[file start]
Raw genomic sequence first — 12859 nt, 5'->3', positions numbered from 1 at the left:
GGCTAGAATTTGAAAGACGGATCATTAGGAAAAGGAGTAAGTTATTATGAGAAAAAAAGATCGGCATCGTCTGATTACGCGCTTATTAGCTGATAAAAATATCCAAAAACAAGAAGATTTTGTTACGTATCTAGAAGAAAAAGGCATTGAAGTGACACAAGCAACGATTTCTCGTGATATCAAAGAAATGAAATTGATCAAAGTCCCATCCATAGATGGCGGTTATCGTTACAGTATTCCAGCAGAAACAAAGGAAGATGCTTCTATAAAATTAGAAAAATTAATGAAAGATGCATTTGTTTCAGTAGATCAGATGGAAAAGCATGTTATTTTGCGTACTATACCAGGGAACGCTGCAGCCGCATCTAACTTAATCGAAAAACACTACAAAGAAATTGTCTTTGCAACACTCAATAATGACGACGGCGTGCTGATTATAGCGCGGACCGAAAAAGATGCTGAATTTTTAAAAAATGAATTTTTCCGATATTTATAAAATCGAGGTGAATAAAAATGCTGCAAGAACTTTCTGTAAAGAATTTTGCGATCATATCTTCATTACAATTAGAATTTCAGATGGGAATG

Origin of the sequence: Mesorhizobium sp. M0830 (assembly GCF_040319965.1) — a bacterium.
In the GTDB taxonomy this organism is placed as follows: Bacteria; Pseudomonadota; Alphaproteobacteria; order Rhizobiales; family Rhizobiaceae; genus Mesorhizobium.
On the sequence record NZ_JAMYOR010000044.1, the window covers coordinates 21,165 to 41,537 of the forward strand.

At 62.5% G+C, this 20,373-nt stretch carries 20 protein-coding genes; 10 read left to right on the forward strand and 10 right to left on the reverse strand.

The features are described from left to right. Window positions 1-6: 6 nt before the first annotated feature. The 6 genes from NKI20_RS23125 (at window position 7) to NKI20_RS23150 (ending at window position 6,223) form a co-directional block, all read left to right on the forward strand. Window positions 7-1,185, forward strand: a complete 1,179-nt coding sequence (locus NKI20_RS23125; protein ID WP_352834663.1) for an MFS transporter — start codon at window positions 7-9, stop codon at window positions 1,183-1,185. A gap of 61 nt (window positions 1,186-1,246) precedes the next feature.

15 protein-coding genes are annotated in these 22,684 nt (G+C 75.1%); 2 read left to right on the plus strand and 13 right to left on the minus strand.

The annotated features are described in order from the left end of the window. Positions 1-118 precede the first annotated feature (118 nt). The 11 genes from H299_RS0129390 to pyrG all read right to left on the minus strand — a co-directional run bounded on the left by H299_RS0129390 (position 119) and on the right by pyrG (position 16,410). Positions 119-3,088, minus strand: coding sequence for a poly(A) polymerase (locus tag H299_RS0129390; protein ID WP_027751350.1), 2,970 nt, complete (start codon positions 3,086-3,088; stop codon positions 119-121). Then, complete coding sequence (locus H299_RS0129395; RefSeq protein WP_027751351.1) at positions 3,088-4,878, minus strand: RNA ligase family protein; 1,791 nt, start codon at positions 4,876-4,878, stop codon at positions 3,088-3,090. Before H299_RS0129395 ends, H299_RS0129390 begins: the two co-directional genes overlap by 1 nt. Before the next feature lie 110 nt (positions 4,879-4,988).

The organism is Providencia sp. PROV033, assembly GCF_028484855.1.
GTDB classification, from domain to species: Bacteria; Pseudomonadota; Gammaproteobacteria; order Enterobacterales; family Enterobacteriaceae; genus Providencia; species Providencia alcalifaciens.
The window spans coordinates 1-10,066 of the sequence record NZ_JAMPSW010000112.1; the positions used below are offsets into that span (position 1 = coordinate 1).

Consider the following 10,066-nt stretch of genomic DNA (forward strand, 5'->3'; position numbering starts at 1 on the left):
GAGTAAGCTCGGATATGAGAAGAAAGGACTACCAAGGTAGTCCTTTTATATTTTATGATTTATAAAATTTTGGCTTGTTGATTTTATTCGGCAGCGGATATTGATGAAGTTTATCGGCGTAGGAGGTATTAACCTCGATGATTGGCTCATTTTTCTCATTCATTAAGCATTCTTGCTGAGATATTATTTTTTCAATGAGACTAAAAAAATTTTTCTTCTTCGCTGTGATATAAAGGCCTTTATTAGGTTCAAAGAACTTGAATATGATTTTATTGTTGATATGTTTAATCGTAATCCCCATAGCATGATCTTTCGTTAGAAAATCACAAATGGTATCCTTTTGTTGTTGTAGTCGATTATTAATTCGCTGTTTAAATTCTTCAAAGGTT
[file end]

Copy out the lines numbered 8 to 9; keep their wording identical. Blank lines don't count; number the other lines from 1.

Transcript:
15 protein-coding genes are annotated in these 22,684 nt (G+C 75.1%); 2 read left to right on the plus strand and 13 right to left on the minus strand.

The annotated features are described in order from the left end of the window. Positions 1-118 precede the first annotated feature (118 nt). The 11 genes from H299_RS0129390 to pyrG all read right to left on the minus strand — a co-directional run bounded on the left by H299_RS0129390 (position 119) and on the right by pyrG (position 16,410). Positions 119-3,088, minus strand: coding sequence for a poly(A) polymerase (locus tag H299_RS0129390; protein ID WP_027751350.1), 2,970 nt, complete (start codon positions 3,086-3,088; stop codon positions 119-121). Then, complete coding sequence (locus H299_RS0129395; RefSeq protein WP_027751351.1) at positions 3,088-4,878, minus strand: RNA ligase family protein; 1,791 nt, start codon at positions 4,876-4,878, stop codon at positions 3,088-3,090. Before H299_RS0129395 ends, H299_RS0129390 begins: the two co-directional genes overlap by 1 nt. Before the next feature lie 110 nt (positions 4,879-4,988).